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Thursday, 24 January 2013

Review of X-Wing Miniatures Game

Thursday, January 24, 2013

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So maybe flimsy cards is not your thing, maybe abstract battle on a large scale doesn't suit you. Fear not! There are plenty of Star Wars action to go around. Today I will review Star Wars: X-Wing Miniatures Game from Fantasy Flight Games.

This was also announced around the same time as the card game and roleplaying game and I was initially not all that impressed. I've always been a fleet scale kind of guy when it comes to spaceship battle games - Full Thrust, Starmada, Firestorm: Armada, Task Force Zeta, whathaveyou - whereas X-Wing is a much more intimate game focused on dogfighting. Around Gencon the same year there was a debate about wheather X-Wing is simply a re-dressed Wings of War and designers and industry folk on both sides of the fence stepped forward to tell their view on things. In the end I think most people settled on something like "the two games are very similar, but so are many other games within a given genre". Nevertheless I think X-Wing does owe a lot to it's predecessor, even though they are also different in several regards.

An early X-Wing prototype showcased during GenCon.

Anyway, as FFG ramped up their previews of the game I found myself becoming more and more interested. I mentioned that my enthusiasm for Star Wars has dampened quite a bit during the past 15 years or so (wonder why...), but the starships and space battles from the original trilogy have never ceased to enkindle my imagination! I love the design of the ships and the non-Newtonian (hell, non-scientific!) style of WWII in space actually works in Star Wars. So by mid 2012 I realized that I would at least have to get the core set to see if the game itself was any fun - the previews looked good, but some hands on experience was needed.

A few months later and I eagerly went to the post office to pick up my copy of X-Wing! Contrary to my original plan I had also ordered another X-Wing and three(!!) Y-Wings as well. Just couldn't help myself. Luckily my friend Anders picked up the slack on the Imperial side and bought extra TIEs so we could play larger battles.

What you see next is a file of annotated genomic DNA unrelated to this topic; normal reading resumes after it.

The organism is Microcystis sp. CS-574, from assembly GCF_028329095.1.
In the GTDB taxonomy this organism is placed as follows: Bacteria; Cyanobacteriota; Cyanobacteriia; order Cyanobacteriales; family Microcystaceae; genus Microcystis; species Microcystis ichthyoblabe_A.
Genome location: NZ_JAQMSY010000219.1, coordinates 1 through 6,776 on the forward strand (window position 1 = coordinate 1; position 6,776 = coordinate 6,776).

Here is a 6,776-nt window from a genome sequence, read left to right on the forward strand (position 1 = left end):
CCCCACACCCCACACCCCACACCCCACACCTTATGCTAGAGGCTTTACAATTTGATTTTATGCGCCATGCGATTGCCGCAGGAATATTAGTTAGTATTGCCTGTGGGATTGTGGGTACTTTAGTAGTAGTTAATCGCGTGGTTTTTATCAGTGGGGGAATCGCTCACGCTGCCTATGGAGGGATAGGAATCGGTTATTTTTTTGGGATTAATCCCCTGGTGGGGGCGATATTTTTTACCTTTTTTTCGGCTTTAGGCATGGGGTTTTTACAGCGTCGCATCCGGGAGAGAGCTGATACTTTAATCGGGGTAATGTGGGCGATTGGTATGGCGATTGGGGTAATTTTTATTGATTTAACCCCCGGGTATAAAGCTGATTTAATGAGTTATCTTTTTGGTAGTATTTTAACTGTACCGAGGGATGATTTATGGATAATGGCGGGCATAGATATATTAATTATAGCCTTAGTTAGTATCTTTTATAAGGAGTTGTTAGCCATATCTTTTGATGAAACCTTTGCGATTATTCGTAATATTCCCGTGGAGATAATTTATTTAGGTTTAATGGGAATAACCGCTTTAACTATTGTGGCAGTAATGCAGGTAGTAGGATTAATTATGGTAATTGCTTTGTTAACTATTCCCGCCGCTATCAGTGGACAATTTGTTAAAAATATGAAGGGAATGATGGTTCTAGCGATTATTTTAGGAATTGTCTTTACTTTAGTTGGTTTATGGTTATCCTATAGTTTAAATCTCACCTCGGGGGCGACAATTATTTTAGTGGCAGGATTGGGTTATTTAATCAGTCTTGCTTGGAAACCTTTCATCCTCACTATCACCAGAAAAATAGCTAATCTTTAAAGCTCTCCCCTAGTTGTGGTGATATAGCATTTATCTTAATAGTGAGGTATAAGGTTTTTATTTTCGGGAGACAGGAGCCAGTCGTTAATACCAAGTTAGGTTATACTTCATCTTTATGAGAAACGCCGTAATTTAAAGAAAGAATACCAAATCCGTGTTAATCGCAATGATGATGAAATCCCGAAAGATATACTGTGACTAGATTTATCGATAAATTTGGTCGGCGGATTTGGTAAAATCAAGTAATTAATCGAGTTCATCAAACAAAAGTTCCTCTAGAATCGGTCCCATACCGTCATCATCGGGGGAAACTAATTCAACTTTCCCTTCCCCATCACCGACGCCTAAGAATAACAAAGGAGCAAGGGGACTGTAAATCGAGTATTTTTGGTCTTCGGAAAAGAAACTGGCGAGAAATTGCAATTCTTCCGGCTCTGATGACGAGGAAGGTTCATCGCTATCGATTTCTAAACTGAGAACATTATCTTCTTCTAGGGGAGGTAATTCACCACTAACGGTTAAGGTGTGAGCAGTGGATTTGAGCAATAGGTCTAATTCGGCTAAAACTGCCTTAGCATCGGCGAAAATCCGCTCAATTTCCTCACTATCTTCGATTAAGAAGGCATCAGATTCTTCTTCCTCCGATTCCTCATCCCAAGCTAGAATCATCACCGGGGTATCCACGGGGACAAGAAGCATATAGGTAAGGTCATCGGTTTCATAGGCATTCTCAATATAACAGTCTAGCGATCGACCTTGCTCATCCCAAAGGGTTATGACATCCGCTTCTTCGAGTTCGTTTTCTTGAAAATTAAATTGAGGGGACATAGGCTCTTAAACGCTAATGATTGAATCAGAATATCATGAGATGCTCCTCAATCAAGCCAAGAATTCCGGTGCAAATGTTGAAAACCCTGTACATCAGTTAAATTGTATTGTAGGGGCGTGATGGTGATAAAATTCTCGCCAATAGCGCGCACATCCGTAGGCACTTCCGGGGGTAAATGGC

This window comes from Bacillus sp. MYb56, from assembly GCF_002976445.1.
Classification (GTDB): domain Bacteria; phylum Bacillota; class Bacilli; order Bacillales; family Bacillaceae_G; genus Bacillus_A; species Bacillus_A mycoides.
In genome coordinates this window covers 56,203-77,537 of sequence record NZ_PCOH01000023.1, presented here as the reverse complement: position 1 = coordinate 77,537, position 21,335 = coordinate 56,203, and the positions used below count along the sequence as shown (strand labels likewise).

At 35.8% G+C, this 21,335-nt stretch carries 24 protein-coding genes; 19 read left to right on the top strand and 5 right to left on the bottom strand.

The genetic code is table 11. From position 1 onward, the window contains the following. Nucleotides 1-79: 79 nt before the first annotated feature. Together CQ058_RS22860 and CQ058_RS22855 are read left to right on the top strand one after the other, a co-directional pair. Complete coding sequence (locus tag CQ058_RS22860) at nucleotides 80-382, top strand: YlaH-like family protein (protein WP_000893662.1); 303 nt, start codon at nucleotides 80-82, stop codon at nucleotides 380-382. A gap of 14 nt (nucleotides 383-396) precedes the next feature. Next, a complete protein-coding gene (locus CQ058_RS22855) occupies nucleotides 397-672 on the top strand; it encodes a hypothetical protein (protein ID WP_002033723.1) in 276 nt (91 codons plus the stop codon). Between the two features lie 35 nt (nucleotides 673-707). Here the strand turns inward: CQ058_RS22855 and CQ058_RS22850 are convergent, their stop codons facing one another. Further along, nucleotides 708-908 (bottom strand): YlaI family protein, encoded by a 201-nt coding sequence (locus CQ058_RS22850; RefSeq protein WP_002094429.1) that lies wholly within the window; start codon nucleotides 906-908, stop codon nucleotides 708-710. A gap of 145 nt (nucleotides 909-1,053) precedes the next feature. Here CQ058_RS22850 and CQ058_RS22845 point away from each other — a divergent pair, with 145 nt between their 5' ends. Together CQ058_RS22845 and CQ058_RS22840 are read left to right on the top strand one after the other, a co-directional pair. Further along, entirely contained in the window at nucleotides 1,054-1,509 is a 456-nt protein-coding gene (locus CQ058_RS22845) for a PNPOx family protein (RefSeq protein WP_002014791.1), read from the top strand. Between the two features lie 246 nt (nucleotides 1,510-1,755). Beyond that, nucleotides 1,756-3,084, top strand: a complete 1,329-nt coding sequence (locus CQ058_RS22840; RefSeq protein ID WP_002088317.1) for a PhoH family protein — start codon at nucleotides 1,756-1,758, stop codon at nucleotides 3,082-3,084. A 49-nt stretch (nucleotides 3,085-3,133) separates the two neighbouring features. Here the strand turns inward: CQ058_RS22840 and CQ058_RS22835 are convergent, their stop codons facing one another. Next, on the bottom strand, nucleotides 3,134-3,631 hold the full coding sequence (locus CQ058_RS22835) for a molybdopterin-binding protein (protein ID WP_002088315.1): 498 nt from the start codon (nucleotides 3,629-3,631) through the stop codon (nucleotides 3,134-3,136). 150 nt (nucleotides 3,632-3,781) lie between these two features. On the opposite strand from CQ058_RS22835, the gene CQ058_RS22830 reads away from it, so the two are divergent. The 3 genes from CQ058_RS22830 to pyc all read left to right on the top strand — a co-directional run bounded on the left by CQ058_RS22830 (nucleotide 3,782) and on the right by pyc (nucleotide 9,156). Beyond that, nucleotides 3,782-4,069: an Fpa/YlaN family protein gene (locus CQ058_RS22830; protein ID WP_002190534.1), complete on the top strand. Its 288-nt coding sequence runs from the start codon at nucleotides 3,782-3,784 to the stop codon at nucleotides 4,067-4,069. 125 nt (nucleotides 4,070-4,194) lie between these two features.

Our inital impressions were very positive (you can read my thoughts here) but I think we played a bit too intensively and burned out a little after the first couple of weeks. Luckily by the time the Kessel Event rolled around to Sweden we were all eager to play again! Taking part in a tournament and facing several different players (and sides) taught me a lot about the game and I've come to appreciate it more I think.

So let's have a look at the game, shall we? I will be doing this review more on the game as a whole, rather than about the specific core box. While you definitely can have a lot of fun with the three ships you start out with, it's once you expand out and buy more and different ships the game really blooms. I also won't cover the rules in any real detail, if you are curious about them you can simply download the rulebook or watch the detailed video tutorial put out by FFG. In fact if you are at all interested in this game I strongly suggest you watch the video, preferably before you continue reading this review. I'll wait.


Done? Ok, here we go. This review might seem a bit backwards, but bear with me...


Building Your Squadron


A sample Rebel squadron showing the models and the corresponding cards.

The standard size of a game is 100 points which will give you between three and eight ships depending on which side you play and what ship loadouts you bring. Rebels have more expensive ships and usually end up with three or four (although they can push the limit and field five) while Imperial ships are cheaper and five or six seem to be the most common number. This helps to bring out the Star Wars flavour as the Rebels are virtually always outnumbered and really need to use the higher quality of their ships to their advantage. Fail to do that and the Imperial swarm will get you.

When building your squadron it's not only about choosing which ship types to field and wheather they should have proton torpedoes or not, there's a lot more to it. With each ship comes a set of cards with generic and unique pilots who all have different Piloting Skill and different abilities. Depending on the pilot and the ship there are also various upgrade slots available so an X-Wing can take an Astromech droid and an ace Obsidian Squadron pilot can take an Elite Pilot ability. This all combines to make squadron building a big part of the game, for better and for worse.